W3C home > Mailing lists > Public > ietf-dav-versioning@w3.org > April to June 2001

The Label header, and other issues raised since draft-14

From: Clemm, Geoff <gclemm@rational.com>
Date: Tue, 17 Apr 2001 00:07:20 -0400
Message-ID: <3906C56A7BD1F54593344C05BD1374B102B8FC24@SUS-MA1IT01>
To: ietf-dav-versioning@w3.org
I believe it is fair to say that based on activity in the mailing
list, there appears to be strong support for the Label header within
the working group.

As for the issues raised concerning the Label header:

- Internationalizable display of labels:

This actually has little to do with the label header, since you don't
use the label header to create labels, but rather use the body of the
LABEL method.  In the body of LABEL method, you can annotate the label
with as many internationalization attributes as it wishes, and you
query for labels with PROPFIND, which will give you all those
attributes back.

- Label matching

Here is the area where the Label header does come into play, because
it is the way several methods will pass in the label to be "matched".
My impression is that most of the members of the working group that
care about labels find a simple byte string matching of the label to
be sufficient for their needs.  It is OK for an Englishman to label a
version "gross", and then have this version be selected by a German
that asks for the "large" version (i.e.  "gross" in German, put please
don't get too concerned about the details of this example :-).

This is no more likely to happen than for some other client to use the
word "gross" in English to mean something other than what the second
client had in mind.  In fact, it is probably much *more* likely for
the two different English uses of a string to collide, than it is for
an English use to collide with a German use.

Clients that really care about his issue will just use baselines
instead of labels, since a baseline selection of a version can never
"collide" with another baseline (which is why I think we should just
get rid of the label feature altogether, but that's just me :-).

So if we accept all that, the only thing left to do is to decide which
packages (if any) will contain the label header.  After staring at
our current packages (core, basic/advanced client workspaces, and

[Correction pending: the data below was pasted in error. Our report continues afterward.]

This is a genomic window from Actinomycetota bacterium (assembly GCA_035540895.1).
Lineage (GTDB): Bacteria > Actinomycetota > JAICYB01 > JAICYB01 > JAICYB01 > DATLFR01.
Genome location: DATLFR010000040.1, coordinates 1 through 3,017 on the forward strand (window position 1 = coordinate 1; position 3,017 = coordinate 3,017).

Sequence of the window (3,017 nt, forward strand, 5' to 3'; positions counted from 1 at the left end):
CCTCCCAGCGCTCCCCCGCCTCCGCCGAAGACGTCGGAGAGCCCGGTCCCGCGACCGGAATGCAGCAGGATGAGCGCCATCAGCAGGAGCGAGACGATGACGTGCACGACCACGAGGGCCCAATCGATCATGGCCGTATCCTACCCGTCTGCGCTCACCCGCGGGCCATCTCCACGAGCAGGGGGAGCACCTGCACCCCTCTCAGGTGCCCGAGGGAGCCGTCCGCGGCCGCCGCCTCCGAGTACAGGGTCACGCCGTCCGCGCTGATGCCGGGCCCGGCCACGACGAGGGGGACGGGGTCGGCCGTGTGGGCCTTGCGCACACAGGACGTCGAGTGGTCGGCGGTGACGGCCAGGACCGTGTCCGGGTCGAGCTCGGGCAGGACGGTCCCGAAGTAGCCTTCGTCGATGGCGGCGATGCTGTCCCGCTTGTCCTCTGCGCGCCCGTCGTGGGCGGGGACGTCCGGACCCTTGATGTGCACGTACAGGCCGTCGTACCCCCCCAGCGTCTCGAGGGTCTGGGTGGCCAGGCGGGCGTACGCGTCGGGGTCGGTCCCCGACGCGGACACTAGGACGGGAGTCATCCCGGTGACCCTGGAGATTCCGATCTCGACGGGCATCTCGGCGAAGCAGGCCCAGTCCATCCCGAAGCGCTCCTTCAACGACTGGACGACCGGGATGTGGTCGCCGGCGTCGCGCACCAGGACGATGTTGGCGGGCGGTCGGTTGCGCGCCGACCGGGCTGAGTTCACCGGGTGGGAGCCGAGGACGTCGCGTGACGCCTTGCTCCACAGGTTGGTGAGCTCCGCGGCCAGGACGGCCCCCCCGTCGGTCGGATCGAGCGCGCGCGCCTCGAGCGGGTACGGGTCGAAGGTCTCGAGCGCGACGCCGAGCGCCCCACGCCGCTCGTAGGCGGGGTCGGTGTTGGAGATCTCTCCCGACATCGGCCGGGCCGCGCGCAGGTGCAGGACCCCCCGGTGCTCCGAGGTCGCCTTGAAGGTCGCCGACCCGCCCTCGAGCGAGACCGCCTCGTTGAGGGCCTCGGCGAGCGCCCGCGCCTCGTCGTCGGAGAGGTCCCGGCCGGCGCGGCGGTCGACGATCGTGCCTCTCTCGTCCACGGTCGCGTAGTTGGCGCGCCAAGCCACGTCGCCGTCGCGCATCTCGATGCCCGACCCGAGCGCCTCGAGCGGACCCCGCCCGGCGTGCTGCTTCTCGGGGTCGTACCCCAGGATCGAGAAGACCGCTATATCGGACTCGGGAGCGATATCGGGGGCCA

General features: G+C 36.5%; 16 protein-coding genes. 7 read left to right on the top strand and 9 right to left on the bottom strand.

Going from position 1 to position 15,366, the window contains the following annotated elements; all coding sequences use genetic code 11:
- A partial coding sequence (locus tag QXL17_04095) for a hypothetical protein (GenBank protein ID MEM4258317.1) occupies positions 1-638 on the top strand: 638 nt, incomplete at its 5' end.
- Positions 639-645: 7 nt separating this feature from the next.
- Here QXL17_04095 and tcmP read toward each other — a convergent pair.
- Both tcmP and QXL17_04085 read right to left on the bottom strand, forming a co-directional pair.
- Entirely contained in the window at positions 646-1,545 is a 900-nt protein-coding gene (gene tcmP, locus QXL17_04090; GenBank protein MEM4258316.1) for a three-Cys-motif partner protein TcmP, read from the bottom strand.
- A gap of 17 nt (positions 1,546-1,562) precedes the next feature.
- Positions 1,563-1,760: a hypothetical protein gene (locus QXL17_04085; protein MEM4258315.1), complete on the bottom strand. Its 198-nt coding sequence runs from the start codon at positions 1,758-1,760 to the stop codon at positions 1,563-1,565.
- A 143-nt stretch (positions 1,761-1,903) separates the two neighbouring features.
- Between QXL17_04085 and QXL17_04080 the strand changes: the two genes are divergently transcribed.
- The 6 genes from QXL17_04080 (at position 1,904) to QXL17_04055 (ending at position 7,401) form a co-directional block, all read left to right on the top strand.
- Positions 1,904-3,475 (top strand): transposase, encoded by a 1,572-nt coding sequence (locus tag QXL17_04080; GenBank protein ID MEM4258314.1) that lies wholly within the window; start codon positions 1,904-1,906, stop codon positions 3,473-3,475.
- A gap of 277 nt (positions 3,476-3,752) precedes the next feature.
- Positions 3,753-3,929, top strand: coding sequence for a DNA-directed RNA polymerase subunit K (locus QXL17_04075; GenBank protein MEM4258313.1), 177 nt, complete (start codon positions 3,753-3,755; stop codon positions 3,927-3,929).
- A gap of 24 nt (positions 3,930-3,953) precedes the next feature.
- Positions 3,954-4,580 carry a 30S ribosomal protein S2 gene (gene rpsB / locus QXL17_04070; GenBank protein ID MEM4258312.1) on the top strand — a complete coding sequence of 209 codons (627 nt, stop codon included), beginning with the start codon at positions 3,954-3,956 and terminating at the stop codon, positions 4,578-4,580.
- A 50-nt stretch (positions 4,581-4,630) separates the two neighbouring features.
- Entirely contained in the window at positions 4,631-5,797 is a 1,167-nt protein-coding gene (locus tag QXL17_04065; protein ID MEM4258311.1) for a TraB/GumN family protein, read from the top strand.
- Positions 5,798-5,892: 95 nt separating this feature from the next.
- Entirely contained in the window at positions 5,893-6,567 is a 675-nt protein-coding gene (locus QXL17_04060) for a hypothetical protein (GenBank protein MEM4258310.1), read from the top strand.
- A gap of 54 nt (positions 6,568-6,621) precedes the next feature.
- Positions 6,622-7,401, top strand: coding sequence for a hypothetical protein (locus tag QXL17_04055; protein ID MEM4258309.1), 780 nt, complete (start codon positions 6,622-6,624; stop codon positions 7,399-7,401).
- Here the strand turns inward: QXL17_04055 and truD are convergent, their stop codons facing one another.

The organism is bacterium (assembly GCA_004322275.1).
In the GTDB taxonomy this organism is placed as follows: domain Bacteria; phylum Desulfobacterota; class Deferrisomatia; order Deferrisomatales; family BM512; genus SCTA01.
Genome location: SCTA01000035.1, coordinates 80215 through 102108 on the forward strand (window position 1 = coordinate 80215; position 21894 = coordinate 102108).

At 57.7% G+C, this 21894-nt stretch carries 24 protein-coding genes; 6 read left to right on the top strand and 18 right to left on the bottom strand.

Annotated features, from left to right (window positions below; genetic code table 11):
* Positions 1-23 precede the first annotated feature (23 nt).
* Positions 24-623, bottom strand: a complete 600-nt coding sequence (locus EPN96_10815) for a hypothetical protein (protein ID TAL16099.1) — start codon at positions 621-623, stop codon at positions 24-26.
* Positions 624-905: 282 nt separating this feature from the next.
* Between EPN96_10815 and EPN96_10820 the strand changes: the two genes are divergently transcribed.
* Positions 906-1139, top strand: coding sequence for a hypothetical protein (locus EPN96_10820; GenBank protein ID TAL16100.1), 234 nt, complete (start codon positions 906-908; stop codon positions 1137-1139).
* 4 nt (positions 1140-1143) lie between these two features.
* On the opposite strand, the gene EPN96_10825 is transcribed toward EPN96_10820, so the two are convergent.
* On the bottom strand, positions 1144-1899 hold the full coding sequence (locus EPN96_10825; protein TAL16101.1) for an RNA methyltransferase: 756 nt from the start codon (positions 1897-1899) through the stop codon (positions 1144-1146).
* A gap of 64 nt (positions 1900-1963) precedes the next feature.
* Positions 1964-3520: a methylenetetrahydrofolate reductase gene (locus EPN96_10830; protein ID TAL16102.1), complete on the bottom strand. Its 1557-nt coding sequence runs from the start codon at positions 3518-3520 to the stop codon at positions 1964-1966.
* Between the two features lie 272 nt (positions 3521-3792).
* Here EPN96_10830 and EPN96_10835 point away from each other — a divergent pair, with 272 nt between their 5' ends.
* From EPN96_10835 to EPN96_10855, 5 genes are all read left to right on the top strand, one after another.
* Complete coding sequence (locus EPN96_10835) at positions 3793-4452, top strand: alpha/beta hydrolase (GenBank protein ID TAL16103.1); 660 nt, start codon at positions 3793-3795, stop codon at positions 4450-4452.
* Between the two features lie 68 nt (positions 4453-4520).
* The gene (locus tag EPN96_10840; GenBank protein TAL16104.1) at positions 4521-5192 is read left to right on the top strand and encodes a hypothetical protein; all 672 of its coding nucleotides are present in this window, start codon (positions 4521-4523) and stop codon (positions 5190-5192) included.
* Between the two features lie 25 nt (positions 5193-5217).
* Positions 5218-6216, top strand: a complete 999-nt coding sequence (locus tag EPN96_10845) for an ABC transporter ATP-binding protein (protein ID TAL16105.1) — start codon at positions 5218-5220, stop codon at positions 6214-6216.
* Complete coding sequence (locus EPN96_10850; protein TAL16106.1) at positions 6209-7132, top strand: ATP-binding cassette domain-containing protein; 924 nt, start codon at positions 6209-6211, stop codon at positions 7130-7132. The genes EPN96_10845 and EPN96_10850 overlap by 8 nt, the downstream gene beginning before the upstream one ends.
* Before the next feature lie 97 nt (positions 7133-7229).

basic/advanced servers workspaces), I believe it makes sense to bundle
labels into the "client workspace" packages.

My reasoning is as follows: I believe most client-workspace servers do
in fact support labels, and Greg (who is known to be producing an
advanced-client-workspace server) was one of the vocal supporters of
labels.  This makes sense, because although a server-workspace server
can just allocate a "workspace" when it wants to expose a set of
related versions, a basic client workspace server cannot, and labels
give it a simple way to do so.

So, I propose that we define the label feature as being part of the
basic-client-workspace package.  Any objections?

This means that the proposed resolution of the issues raised since 
draft 14 are:

The Variant-Control Feature:
   Defer it to another spec. focused on variants.

The Fork-Control Feature:
   Merge it into the checkout feature.

The Update Feature:
   Keep it, and make it part of the basic-client-workspace package
   (needed so that a new version created by checking in a working
   resource can be made the "checked-in" version of its version
   controlled resource).

The Label Feature:
   Keep it as is (i.e. with the Label header), and make it part of the
   basic-client-workspace package (so that a client can define a
   lightweight configuration of versions on the server).

The "checked-out version-controlled configuration" issue:
   Add a "checkout-on-update-and-keep-checked-out" variant to the
   auto-versioning mechanism.  Also, simplify DAV:auto-version
   by replacing it with DAV:auto-checkout and DAV:auto-checkin.

   Define 5 packages: core-versioning, basic/advanced-client-workspace,
   and basic/advanced-server-workspace.

In other words, the mailing list accepted 3 of the proposals from
the Minneapolis meeting, rejected 2 of the proposals from the
Minneapolis meeting, and accept the latest variant of the one 
issue that originated on the mailing list (auto-checkout of a VCC).

Does anyone disagree/object to the resolutions described here?
If not, I'll write this up as draft-15, and submit it to the IETF
so that JimA can officially submit it to Ned for the next step
of the process.

Received on Tuesday, 17 April 2001 00:07:55 UTC

This archive was generated by hypermail 2.3.1 : Tuesday, 6 January 2015 20:55:47 UTC